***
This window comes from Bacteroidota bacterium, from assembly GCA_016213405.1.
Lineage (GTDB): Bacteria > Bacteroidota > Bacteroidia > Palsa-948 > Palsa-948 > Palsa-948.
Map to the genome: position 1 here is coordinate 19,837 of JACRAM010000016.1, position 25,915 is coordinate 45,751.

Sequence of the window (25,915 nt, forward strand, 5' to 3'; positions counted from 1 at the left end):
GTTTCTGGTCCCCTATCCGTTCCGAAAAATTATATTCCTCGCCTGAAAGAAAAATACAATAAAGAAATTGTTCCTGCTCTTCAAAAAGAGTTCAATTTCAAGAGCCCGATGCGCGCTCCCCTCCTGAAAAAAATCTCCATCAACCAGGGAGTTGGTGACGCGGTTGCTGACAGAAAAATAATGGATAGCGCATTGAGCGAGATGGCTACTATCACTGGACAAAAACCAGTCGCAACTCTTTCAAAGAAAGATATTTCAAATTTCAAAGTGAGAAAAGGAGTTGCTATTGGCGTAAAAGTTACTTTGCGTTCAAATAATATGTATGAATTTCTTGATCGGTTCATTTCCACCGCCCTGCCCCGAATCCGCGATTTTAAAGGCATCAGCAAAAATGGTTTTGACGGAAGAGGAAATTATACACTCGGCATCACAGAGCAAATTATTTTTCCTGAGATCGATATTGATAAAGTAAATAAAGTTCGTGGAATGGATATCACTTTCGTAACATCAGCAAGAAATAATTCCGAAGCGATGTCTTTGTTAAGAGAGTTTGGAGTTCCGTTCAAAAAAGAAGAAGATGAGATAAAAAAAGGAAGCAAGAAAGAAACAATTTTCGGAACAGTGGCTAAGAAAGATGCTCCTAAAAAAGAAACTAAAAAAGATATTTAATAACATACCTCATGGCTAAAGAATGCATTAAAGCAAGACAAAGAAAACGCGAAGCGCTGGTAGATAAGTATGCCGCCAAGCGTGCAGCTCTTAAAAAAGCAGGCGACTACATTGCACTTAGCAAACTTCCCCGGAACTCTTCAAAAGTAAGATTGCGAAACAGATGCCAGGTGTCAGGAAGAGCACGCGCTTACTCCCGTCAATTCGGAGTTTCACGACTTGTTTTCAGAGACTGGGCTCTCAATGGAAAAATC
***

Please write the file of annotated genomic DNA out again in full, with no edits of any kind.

This window comes from Bacteroidota bacterium, from assembly GCA_016213405.1.
Lineage (GTDB): Bacteria > Bacteroidota > Bacteroidia > Palsa-948 > Palsa-948 > Palsa-948.
Map to the genome: position 1 here is coordinate 19,837 of JACRAM010000016.1, position 25,915 is coordinate 45,751.

Sequence of the window (25,915 nt, forward strand, 5' to 3'; positions counted from 1 at the left end):
GTTTCTGGTCCCCTATCCGTTCCGAAAAATTATATTCCTCGCCTGAAAGAAAAATACAATAAAGAAATTGTTCCTGCTCTTCAAAAAGAGTTCAATTTCAAGAGCCCGATGCGCGCTCCCCTCCTGAAAAAAATCTCCATCAACCAGGGAGTTGGTGACGCGGTTGCTGACAGAAAAATAATGGATAGCGCATTGAGCGAGATGGCTACTATCACTGGACAAAAACCAGTCGCAACTCTTTCAAAGAAAGATATTTCAAATTTCAAAGTGAGAAAAGGAGTTGCTATTGGCGTAAAAGTTACTTTGCGTTCAAATAATATGTATGAATTTCTTGATCGGTTCATTTCCACCGCCCTGCCCCGAATCCGCGATTTTAAAGGCATCAGCAAAAATGGTTTTGACGGAAGAGGAAATTATACACTCGGCATCACAGAGCAAATTATTTTTCCTGAGATCGATATTGATAAAGTAAATAAAGTTCGTGGAATGGATATCACTTTCGTAACATCAGCAAGAAATAATTCCGAAGCGATGTCTTTGTTAAGAGAGTTTGGAGTTCCGTTCAAAAAAGAAGAAGATGAGATAAAAAAAGGAAGCAAGAAAGAAACAATTTTCGGAACAGTGGCTAAGAAAGATGCTCCTAAAAAAGAAACTAAAAAAGATATTTAATAACATACCTCATGGCTAAAGAATGCATTAAAGCAAGACAAAGAAAACGCGAAGCGCTGGTAGATAAGTATGCCGCCAAGCGTGCAGCTCTTAAAAAAGCAGGCGACTACATTGCACTTAGCAAACTTCCCCGGAACTCTTCAAAAGTAAGATTGCGAAACAGATGCCAGGTGTCAGGAAGAGCACGCGCTTACTCCCGTCAATTCGGAGTTTCACGACTTGTTTTCAGAGACTGGGCTCTCAATGGAAAAATC